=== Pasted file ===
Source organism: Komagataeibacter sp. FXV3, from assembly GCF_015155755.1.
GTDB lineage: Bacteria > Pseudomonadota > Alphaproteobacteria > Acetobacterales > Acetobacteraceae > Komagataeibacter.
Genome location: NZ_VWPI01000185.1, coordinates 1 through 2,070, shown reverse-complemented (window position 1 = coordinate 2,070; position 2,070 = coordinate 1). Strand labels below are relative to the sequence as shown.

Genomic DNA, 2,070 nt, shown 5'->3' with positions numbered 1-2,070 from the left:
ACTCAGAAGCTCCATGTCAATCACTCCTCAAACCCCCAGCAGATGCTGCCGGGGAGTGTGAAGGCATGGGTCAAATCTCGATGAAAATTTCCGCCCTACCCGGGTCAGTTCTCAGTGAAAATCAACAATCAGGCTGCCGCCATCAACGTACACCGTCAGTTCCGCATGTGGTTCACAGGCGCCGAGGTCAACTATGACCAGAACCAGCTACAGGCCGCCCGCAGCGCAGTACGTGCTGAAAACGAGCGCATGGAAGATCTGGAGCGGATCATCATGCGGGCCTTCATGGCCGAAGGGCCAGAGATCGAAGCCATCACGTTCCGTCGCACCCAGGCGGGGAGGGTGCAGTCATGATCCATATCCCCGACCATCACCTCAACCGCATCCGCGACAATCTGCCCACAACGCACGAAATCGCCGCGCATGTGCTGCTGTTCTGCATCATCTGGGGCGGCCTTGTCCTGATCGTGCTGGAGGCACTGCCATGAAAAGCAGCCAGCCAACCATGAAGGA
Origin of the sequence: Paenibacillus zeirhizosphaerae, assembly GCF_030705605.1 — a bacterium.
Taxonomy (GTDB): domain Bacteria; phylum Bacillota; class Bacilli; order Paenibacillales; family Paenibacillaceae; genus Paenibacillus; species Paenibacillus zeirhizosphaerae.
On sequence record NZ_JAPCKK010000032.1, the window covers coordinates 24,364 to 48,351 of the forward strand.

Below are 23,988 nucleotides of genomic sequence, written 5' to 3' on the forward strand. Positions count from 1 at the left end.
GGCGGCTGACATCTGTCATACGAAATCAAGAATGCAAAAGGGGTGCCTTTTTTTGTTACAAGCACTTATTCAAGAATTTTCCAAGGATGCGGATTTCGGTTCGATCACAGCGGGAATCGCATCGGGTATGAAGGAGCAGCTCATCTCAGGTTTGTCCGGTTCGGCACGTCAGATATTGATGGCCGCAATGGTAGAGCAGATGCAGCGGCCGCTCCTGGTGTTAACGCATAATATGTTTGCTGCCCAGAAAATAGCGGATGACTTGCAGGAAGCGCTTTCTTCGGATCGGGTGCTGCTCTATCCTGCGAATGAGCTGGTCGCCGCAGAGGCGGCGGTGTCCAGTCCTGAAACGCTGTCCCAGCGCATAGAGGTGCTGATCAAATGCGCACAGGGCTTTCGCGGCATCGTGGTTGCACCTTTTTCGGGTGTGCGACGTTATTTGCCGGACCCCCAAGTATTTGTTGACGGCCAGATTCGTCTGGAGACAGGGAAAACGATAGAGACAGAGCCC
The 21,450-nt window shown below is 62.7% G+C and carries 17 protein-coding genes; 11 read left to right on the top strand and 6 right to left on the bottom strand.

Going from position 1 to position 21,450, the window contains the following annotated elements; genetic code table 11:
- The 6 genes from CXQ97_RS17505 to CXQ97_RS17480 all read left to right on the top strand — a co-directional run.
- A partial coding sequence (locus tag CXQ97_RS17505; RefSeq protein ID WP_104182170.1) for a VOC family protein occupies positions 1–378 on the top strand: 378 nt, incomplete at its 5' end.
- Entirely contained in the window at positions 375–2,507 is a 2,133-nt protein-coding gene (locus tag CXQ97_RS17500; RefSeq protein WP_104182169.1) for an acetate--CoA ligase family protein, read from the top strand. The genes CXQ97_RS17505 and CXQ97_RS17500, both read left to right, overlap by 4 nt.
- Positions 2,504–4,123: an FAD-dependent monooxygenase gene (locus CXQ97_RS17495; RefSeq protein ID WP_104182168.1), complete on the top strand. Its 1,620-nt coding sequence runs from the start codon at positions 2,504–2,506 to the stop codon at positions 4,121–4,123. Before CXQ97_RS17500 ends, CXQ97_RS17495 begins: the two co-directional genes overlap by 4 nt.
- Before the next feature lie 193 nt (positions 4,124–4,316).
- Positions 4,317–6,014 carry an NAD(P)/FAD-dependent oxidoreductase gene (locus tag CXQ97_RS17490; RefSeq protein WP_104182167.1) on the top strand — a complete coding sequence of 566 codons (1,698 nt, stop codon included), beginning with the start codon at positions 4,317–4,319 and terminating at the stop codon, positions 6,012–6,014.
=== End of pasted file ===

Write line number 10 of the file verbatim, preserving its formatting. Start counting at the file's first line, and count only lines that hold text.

GGCGGCTGACATCTGTCATACGAAATCAAGAATGCAAAAGGGGTGCCTTTTTTTGTTACAAGCACTTATTCAAGAATTTTCCAAGGATGCGGATTTCGGTTCGATCACAGCGGGAATCGCATCGGGTATGAAGGAGCAGCTCATCTCAGGTTTGTCCGGTTCGGCACGTCAGATATTGATGGCCGCAATGGTAGAGCAGATGCAGCGGCCGCTCCTGGTGTTAACGCATAATATGTTTGCTGCCCAGAAAATAGCGGATGACTTGCAGGAAGCGCTTTCTTCGGATCGGGTGCTGCTCTATCCTGCGAATGAGCTGGTCGCCGCAGAGGCGGCGGTGTCCAGTCCTGAAACGCTGTCCCAGCGCATAGAGGTGCTGATCAAATGCGCACAGGGCTTTCGCGGCATCGTGGTTGCACCTTTTTCGGGTGTGCGACGTTATTTGCCGGACCCCCAAGTATTTGTTGACGGCCAGATTCGTCTGGAGACAGGGAAAACGATAGAGACAGAGCCC